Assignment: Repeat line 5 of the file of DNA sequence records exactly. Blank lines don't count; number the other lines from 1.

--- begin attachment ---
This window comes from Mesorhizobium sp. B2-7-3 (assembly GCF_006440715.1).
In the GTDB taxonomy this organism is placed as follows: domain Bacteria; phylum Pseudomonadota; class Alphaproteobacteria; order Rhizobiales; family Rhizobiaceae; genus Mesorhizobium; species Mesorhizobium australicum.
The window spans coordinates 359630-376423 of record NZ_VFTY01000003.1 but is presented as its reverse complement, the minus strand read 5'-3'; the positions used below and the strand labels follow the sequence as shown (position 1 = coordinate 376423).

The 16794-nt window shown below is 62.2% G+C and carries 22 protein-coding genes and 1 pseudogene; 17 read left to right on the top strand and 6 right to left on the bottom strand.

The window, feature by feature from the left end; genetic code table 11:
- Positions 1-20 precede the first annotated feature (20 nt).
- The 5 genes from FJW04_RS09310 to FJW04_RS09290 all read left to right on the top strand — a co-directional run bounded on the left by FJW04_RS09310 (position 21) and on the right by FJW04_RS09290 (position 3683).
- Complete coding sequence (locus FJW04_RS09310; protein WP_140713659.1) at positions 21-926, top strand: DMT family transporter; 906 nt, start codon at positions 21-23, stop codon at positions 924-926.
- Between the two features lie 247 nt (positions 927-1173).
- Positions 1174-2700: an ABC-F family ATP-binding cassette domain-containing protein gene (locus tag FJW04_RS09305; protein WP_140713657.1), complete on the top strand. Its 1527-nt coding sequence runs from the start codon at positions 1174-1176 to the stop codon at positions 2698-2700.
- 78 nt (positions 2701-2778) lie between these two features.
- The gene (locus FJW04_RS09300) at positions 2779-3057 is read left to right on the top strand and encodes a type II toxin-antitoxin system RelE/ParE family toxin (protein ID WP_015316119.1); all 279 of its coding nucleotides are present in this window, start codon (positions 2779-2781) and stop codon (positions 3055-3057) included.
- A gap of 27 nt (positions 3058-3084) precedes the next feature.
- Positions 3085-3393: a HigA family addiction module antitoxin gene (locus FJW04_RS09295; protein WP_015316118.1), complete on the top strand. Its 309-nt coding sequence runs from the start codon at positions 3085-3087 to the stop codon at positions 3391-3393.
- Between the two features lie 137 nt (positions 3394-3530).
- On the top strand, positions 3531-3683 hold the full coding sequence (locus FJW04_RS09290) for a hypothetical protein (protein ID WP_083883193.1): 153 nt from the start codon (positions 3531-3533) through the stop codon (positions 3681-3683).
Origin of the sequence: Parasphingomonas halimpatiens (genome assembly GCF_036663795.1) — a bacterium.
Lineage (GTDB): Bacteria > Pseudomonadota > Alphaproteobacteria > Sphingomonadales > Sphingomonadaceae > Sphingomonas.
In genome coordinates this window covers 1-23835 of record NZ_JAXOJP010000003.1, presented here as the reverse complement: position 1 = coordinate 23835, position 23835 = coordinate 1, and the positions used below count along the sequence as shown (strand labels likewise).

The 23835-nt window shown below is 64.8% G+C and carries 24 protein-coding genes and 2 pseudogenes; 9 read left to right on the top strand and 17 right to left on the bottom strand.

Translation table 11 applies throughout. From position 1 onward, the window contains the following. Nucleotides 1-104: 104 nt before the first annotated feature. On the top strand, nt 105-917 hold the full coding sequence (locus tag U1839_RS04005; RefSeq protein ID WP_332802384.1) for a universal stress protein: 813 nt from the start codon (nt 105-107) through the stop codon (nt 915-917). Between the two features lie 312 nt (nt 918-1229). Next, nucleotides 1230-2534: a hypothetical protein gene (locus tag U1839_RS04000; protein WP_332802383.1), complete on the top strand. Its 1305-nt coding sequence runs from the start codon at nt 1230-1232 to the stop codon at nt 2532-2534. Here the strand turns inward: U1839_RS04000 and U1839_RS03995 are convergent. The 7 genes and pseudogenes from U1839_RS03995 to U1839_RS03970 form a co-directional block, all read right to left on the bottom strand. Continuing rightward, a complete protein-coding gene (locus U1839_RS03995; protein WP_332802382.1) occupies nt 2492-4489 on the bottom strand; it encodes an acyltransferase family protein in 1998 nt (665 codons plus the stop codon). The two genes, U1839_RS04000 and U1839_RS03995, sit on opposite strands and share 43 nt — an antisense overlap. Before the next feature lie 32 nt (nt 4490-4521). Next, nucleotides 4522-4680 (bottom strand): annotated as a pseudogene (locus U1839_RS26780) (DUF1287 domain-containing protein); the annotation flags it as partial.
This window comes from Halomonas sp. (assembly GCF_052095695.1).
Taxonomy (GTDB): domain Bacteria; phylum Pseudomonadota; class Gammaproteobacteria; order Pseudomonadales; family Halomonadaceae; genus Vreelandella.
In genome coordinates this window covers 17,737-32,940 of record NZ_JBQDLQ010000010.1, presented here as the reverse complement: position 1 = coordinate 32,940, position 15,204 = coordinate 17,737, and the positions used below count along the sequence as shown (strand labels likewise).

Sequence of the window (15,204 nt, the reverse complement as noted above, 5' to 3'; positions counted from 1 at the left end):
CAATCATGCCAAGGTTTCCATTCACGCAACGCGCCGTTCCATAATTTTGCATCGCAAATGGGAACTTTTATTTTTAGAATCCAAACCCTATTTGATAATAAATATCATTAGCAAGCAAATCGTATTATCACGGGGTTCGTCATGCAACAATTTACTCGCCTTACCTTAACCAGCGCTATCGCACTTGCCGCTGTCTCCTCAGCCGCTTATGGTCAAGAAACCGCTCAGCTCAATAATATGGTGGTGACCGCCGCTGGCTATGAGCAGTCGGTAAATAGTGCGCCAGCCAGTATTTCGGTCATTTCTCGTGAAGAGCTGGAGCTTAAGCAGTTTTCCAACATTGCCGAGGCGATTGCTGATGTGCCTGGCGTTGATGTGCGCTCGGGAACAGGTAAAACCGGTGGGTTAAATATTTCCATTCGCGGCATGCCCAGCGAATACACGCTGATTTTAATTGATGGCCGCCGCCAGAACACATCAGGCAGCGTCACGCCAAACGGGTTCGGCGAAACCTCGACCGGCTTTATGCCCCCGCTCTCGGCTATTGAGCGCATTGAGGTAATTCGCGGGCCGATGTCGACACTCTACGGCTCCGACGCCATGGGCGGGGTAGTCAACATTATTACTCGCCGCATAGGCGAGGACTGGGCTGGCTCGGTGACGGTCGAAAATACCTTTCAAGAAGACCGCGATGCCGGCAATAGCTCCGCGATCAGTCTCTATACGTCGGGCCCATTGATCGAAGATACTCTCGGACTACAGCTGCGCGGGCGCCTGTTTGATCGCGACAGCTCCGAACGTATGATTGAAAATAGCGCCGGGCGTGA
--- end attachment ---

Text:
The window, feature by feature from the left end; genetic code table 11: